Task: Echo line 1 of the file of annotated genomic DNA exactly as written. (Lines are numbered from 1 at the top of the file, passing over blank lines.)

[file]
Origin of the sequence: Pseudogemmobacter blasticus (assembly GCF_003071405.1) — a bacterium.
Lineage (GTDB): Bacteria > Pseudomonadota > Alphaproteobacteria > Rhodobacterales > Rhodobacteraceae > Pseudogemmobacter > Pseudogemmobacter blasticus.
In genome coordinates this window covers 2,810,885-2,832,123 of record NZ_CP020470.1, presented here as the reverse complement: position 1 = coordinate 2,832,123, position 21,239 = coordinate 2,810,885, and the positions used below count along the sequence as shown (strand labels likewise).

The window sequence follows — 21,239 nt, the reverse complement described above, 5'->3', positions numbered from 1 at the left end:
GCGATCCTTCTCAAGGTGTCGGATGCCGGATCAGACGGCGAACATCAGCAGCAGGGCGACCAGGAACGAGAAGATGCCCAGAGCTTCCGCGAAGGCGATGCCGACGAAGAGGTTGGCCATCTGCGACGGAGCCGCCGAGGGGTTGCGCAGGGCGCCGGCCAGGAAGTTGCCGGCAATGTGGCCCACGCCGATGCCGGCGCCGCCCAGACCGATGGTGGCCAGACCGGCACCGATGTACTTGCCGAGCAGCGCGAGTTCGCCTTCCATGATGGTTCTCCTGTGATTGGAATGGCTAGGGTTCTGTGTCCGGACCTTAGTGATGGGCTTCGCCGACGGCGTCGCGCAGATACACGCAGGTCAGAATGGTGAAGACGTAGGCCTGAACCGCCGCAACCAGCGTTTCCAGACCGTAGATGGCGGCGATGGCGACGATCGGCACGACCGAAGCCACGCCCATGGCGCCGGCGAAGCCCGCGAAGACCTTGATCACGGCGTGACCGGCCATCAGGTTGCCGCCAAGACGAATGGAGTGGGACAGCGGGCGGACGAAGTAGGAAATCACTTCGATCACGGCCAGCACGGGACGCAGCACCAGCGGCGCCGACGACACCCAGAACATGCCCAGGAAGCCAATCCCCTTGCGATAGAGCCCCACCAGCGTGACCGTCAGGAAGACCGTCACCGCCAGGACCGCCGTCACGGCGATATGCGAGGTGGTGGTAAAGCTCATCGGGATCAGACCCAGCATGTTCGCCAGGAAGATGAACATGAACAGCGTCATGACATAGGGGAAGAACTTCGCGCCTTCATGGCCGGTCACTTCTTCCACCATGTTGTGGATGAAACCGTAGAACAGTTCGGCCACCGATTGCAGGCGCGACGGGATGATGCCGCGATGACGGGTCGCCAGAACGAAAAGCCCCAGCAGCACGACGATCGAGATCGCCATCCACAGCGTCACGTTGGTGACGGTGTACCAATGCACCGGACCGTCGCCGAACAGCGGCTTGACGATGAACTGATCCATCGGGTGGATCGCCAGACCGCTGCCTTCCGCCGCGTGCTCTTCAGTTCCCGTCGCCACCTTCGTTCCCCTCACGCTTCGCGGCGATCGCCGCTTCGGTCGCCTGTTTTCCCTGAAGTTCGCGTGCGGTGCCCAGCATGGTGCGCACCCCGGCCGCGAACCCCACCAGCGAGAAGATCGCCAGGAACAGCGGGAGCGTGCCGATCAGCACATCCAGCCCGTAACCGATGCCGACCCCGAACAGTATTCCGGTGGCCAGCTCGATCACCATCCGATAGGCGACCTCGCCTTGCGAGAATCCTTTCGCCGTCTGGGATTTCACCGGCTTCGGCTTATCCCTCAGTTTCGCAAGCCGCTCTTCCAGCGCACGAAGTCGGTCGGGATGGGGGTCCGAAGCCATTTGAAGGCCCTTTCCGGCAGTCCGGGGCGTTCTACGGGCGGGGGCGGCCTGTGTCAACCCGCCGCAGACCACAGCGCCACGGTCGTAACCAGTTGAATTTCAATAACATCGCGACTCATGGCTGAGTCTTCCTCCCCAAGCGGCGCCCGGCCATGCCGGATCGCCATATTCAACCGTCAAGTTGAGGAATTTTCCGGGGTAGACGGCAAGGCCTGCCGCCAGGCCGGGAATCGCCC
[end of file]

Origin of the sequence: Pseudogemmobacter blasticus (assembly GCF_003071405.1) — a bacterium.